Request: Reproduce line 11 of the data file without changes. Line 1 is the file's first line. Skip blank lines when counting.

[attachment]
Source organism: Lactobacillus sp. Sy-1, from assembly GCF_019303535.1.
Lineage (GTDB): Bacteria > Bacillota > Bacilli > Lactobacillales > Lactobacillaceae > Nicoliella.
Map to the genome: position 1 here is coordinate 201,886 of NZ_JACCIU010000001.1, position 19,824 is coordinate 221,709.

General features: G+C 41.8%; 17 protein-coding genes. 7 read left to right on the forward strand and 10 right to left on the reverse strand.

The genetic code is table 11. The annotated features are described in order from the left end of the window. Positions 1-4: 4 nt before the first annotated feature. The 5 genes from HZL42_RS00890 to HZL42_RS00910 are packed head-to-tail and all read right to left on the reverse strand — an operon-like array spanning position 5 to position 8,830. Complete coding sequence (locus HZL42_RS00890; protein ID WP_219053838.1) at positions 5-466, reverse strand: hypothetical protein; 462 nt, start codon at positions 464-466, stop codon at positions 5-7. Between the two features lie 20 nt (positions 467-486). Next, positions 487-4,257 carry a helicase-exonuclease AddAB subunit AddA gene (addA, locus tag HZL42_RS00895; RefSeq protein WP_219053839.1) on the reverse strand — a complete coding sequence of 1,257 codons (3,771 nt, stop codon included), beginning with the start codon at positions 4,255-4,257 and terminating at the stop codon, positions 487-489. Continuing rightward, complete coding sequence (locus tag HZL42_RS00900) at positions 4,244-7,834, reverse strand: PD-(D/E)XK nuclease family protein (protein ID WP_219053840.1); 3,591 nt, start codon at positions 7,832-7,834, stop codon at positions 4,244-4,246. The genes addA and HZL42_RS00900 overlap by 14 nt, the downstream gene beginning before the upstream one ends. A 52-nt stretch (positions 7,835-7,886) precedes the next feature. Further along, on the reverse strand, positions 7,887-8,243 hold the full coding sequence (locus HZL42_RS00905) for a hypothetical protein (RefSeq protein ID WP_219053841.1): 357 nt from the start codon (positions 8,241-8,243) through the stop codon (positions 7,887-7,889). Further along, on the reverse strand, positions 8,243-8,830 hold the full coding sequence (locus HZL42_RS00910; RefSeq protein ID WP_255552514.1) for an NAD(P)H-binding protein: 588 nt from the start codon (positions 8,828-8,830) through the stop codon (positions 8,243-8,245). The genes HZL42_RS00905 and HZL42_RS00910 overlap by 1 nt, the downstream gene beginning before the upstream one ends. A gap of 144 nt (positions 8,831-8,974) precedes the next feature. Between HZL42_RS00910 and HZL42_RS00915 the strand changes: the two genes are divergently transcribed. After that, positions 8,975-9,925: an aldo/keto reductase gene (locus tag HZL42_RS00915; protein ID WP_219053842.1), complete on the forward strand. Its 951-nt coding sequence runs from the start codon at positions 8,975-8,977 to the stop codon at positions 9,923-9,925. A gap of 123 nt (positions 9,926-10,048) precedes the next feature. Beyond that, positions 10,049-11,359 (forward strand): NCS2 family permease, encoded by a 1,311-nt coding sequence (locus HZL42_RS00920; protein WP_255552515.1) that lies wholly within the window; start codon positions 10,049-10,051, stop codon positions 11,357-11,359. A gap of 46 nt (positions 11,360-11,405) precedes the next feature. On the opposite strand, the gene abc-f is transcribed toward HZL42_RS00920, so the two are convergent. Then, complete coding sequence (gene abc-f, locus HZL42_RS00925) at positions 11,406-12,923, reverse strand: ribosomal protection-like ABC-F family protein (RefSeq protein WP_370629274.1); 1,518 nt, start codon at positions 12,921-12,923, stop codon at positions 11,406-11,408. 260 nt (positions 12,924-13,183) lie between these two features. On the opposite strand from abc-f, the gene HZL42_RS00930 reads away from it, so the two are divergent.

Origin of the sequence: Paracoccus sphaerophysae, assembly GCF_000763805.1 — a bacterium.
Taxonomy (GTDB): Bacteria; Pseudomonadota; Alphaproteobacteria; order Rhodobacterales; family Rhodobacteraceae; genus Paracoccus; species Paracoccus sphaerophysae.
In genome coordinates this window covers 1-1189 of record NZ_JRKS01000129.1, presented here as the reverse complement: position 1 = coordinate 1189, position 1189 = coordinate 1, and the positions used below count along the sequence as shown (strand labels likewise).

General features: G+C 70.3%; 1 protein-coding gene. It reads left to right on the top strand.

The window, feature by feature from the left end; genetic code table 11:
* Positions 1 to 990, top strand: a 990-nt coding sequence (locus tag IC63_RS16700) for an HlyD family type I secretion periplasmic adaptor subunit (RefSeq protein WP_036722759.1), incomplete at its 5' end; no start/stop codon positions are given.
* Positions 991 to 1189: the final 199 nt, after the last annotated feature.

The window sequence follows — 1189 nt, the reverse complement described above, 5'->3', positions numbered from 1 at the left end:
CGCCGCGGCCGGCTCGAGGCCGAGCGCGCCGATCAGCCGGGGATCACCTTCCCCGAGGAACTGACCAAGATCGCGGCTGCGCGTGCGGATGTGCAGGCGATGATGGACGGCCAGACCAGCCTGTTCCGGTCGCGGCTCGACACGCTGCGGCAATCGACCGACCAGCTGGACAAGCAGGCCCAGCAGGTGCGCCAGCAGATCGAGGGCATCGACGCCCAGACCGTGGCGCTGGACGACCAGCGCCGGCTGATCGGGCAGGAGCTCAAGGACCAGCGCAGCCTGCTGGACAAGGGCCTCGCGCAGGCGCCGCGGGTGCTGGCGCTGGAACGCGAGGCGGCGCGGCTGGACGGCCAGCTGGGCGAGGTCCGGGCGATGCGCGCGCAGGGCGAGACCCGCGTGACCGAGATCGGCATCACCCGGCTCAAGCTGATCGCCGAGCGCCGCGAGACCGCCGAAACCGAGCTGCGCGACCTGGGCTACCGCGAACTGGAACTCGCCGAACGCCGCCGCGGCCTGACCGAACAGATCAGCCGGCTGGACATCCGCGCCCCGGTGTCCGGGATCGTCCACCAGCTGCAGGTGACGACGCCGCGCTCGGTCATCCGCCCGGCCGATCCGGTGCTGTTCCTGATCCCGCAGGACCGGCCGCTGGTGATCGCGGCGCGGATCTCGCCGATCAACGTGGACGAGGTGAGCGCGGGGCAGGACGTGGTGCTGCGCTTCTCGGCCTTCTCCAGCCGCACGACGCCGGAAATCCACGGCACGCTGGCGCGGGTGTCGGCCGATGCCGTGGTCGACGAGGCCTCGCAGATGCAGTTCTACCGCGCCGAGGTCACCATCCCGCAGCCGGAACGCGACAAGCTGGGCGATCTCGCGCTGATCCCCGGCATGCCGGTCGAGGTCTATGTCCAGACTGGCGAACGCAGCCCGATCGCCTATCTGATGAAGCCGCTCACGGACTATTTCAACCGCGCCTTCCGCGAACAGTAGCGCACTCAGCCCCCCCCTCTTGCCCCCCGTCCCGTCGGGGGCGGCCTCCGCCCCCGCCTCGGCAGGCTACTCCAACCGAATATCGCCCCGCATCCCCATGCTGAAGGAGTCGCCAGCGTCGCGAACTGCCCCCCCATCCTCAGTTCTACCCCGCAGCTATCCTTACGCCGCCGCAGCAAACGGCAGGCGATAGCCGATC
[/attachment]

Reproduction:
* Positions 1 to 990, top strand: a 990-nt coding sequence (locus tag IC63_RS16700) for an HlyD family type I secretion periplasmic adaptor subunit (RefSeq protein WP_036722759.1), incomplete at its 5' end; no start/stop codon positions are given.